The Good Guys: SpinningTop comedy shows raise a fantastic £6,411 for our work with Rohingya refugees
SpinningTop is a charity based in Wellington, New Zealand, which originally grew out of Children on the Edge UK. While they are no longer called ‘Children on the Edge NZ’, they still adhere to the same vision to ‘help forgotten children living on the edge of their societies across the globe’. In their case, they aim to “give balance to vulnerable children”.
Over the past year, the charity has raised £6,411 for our work with the Rohingya, and are currently looking at how they might be able to partner with us in the future to make even more impact. Until this year they have worked predominantly either side of the Thai/Burma border with a couple of small projects in Shan State and another in Samoa.
After the escalation of the Rohingya refugee crisis in August 2017, they decided they wanted to do something for Rohingya refugee children in Bangladesh. So they approached Children on the Edge about a one-off donation to help with our education work in the camps.
They raised these funds primarily through their well established comedy show, called ‘The Good Guys’. This has been running annually for the past eleven years as part of the New Zealand International Comedy Festival and features an all-star line-up of comedians who donate a set, with all proceeds going to SpinningTop.
“This is my favourite gig of the year,” says comedian Michele A’Court. “A bunch of comedy mates getting together to turn jokes into something actually useful.”
SpinningTop Manager Annie Fischer says she is humbled year after year that such a star-studded line-up agree to be part of their show. “Instead of taking a much-needed break between their own festival shows, these incredibly generous comedians donate their time and talent for this special event.”
SpinningTop are the charity of choice for The Body Shop New Zealand - who cover their wages and provide them with an office. Because of this, 100% of the money they fundraise goes directly to the projects they support.
Rachel Bentley, International Director at Children on the Edge says “We’re very pleased to reconnect with SpinningTop since the days of working together on the Thai-Burma border. Both organisations were sparked into being by the same vision from Anita Roddick, to focus on those children who are the most vulnerable, and we’re looking forward to seeing what can be achieved in the future”.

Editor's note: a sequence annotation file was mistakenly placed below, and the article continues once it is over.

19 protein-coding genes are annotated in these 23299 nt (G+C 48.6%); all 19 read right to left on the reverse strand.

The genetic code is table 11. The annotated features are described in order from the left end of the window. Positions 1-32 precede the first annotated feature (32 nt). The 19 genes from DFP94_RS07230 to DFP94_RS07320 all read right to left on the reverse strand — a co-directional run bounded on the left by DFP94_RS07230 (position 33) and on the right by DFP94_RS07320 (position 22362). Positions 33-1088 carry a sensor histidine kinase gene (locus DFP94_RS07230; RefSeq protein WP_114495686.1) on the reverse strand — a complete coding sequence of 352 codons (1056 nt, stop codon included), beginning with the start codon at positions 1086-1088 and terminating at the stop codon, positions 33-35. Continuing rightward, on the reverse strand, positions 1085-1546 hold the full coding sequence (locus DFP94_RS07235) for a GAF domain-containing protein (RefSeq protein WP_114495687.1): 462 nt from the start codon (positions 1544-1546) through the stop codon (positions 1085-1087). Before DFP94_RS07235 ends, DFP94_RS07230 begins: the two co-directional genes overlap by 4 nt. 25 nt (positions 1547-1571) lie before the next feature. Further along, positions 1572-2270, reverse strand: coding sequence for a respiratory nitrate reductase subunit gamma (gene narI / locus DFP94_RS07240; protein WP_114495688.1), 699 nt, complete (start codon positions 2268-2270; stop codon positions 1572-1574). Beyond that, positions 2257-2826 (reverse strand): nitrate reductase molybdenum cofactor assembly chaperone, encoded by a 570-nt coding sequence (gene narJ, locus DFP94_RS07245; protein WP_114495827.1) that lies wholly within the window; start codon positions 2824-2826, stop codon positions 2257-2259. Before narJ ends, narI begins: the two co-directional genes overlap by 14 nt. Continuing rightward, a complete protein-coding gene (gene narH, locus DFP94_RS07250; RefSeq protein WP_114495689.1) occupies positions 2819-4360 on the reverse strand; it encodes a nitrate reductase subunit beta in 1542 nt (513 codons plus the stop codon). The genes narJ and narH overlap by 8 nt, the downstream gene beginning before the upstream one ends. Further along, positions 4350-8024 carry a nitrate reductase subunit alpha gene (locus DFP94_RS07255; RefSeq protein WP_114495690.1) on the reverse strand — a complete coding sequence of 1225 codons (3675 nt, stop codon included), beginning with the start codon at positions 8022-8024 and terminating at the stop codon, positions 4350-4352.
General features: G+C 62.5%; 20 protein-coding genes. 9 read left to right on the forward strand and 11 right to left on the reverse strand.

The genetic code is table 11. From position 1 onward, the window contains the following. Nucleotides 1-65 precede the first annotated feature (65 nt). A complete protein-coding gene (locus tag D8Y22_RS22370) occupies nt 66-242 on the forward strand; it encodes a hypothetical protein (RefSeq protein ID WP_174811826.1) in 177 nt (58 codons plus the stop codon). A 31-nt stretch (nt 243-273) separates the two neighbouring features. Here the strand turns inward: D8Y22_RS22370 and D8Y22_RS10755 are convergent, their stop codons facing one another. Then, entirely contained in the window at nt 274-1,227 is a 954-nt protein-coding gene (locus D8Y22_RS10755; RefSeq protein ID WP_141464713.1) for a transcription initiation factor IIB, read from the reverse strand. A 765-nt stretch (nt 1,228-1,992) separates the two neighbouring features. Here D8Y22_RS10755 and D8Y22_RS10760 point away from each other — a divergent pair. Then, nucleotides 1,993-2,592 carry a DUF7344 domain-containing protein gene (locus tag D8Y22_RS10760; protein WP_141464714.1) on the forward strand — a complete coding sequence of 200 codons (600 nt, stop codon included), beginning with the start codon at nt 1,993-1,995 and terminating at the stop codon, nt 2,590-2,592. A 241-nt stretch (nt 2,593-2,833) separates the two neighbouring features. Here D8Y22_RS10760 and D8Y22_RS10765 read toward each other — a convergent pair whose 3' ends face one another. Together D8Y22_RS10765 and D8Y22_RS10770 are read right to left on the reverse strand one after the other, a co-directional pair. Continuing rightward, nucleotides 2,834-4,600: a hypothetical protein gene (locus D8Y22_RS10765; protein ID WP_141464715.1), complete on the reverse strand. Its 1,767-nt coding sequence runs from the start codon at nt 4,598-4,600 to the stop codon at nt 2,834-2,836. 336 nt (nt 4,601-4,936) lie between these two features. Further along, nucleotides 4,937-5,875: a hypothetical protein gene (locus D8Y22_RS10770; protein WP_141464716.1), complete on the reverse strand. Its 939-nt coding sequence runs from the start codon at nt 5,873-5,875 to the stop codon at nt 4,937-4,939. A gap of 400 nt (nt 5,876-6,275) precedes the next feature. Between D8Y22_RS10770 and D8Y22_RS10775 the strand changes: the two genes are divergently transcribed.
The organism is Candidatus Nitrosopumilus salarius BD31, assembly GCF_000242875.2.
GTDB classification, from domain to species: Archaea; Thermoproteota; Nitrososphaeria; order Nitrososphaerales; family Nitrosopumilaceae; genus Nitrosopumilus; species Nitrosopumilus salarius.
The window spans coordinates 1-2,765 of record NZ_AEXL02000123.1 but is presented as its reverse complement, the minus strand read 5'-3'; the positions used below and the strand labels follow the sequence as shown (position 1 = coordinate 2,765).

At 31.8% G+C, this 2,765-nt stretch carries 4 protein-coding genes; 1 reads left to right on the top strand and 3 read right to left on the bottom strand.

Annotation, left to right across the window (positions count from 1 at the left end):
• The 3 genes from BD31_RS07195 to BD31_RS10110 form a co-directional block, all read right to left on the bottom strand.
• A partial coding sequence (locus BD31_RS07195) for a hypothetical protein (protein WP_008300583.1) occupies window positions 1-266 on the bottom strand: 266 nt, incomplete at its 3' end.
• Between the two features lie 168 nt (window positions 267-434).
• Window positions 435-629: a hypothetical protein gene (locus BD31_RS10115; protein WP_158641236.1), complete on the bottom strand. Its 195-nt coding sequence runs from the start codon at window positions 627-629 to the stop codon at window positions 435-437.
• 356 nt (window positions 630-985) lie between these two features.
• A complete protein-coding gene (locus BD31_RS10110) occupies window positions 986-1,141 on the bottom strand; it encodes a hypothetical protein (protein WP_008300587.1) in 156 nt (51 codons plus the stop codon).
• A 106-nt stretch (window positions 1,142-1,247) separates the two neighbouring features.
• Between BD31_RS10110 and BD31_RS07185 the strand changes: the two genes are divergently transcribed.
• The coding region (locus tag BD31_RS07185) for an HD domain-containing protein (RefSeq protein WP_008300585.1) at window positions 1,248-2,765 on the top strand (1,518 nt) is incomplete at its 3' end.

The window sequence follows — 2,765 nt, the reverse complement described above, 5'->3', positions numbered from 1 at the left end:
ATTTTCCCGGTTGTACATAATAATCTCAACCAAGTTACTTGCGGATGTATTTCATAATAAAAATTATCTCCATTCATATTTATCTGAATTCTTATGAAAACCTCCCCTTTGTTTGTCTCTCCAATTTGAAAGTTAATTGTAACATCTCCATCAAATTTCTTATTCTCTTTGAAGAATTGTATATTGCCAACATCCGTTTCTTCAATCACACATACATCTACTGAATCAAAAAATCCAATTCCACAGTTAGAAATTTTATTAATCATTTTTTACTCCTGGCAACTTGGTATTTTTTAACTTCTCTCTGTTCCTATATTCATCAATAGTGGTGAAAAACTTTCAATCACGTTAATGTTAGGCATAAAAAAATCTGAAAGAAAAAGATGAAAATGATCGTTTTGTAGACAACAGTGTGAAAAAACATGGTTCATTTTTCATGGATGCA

Find out more the history of SpinningTop and Children on the Edge
Read about our work with Rohingya refugees in Bangladesh.
In the last few days Storm Norma has hit Lebanon with heavy rains, snowfall and freezing temperatures, leaving an estimated 70,000 refugees in need of emergency assistance.
Lebanon hosts over 1.5 million Syrian refugees, many of whom live in informal settlements with little to no infrastructure, as official refugee camps are not permitted. This makes these kinds of crises difficult to address, and UNHCR’s Interagency Coordination group report that 361 informal settlements and 11,301 refugees have been impacted by the storm so far. Unfortunately, the body of an 8 year old girl reported missing on Wednesday 10th January was recovered the day after. She had drowned after slipping into a rainwater channel.
For over four years, Children on the Edge have been supporting a small Lebanese organisation called Triumphant Mercy, to provide education for 500 Syrian refugee children, living in informal settlements the Bekaa Valley. They are also instrumental in providing additional support, care and supplies for the children and families living in these camps.
When the areas they work in were hit by the storms this week, this dedicated local group responded immediately, and Children on the Edge are urgently appealing for donations to assist them in rebuilding shelters.
Project leader Nuna Matar says, "All the refugees who are living under tents, or who are living in unfinished buildings were really severely hit by this storm...some of the tents are like shacks, so the winter snow is heavy on the roof, and some of them had their roofs collapse on them, so they had to find refuge in neighbouring tents and they had to rebuild, again”.
Many families have had mattresses, bedding, clothing and food destroyed and some tents are completely underwater. Children on the Edge are currently raising funds to pay for wood and plastic to help with rebuilding.
Nuna and her team are visiting the camps to provide help, but they struggle to get across the mountains from Beirut because of the heavy snow. Another storm is expected next week and they urgently need support to help affected families. 315 sites in the Bekaa area alone are at risk of further flooding and/or the accumulation of snow.
Nuna says, “There’s just not enough food, clothing, and shelter. Getting donor support for Lebanon has been challenging because the Syrian refugee crisis has fallen off the front page.”
You can support the appeal by visiting http://bit.ly/lebanonstorm